That said, a subscription may be very different. I also like their show, America's Test Kitchen, and what's in the issues is similar. I've enjoyed the articles.
post #8 of 19
CarlA-
You should definitely get Cook's Illustrated. We've taken it for six or seven years, save each issue, and regularly refer to it when a particular dish, sauce, or ingredient comes up. (We buy their indexes when they come out - the latest covers 1993 to 2005, and cost about $10.) Many of their recipes have become family standards- best blue cheese dressing I know of; best cornbread, etc.

Mike
travelling gourmand
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travelling gourmand
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post #9 of 19
Thread Starter 
And Marfa's books? Well, she smiles nice and poses well, and that's about it.[/quote]
I'm honored a professional took the time for little ol me but WHATS WRONG WITH MARTHA?! I learned al lot from her including to buy my 10 piece All Clad set
IS SHE BAD?!!?
post #10 of 19
I learned a LOT from the CI gang, but I recently let my mag subscription lapse. I think you're better off buying their books. The Best Recipe, Soups & Stews, & Grilling & Barbecuing should keep you busy for a while. I think it's more important to learn principles than recipes & the CI stuff is excellent for that.
The genesis of all the world's great cuisines can be summed up in a four word English phrase: Don't throw that away.
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The genesis of all the world's great cuisines can be summed up in a four word English phrase: Don't throw that away.
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post #11 of 19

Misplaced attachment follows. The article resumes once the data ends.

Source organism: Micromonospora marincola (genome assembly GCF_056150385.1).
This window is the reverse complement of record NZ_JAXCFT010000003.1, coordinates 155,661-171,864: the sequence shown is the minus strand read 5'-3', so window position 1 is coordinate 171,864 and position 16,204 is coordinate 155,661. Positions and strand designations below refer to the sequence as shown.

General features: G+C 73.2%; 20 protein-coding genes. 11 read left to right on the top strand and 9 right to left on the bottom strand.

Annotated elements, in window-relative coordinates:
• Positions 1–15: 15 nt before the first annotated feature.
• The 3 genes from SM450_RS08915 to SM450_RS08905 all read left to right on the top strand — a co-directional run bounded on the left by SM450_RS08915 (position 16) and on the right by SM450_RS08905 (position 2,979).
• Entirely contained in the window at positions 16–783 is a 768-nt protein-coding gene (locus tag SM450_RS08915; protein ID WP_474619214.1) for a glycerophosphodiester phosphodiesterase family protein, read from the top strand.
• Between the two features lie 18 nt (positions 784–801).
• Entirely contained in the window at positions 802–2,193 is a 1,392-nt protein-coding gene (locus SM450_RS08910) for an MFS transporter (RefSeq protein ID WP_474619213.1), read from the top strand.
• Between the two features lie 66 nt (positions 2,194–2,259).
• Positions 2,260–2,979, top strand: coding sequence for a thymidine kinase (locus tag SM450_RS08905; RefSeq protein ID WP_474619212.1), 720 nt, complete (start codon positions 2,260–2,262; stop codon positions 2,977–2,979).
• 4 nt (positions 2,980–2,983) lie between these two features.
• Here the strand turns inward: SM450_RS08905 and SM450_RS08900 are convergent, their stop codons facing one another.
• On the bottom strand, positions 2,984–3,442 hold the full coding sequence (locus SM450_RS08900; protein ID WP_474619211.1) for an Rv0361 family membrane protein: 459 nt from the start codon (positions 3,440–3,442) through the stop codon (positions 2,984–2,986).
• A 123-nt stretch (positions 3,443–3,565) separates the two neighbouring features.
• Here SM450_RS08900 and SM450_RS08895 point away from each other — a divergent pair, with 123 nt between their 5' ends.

Yes, Cook's Illustrated and/or America's test kitchen are great resources for these reasons:

1) you will learn techniques instead of just recipes...so you will feel confident in experimenting. for instance, I learned an easy way of SMOKING prime rib on a outdoor bbq grill. I have now used this techique for brisket, steaks, chicken, tri-tip, etc. Delicious.

2) C.I. tests a lot of recipes to give you the best outcome. For example, I had tried probably 7 different alfredo sauce recipes to find the one that tastes great AND doesn't break. Meanwhile C.I. experimented DOZENS of times, and with thier resources were able to figure out the best ratios before I could. So although I have changed the recipe a bit to fit my tastes, I now use their basic ratios of cream to butter.

3) they taste test popular food items to let you know if its flavor is worth the premium prices. (who knew Starbucks beans really ARE worth the extra cost?!)

4) They do reviews on kitchen items (low cost and premium) and let you know if the expensive items are worth the extra cost. AND they have no problem recommending a generic brand items if they out perform the name brand. How many magazines would expose name brand items as inferior? (especially when those name brand companies can purchase thousands of dollars in advertising space).

Give it a try for a year and decide. But I highly recommend it. It is one of the few cooking mags out there that will not recommend name brand items UNLESS those items truly are best quality.
post #12 of 19
Thread Starter 
THANK YOU VERY MUCH! I will I'm waiting for my fress issue offer that came with the all clad set then will order both I have Americas Kitchen set on Tivo also!
post #13 of 19
I like CI and have a few of their books. I've queried some things (via e-mail) and always got a quick and complete response. I used to get the mag but let the subscription lapse when I registered on their web site.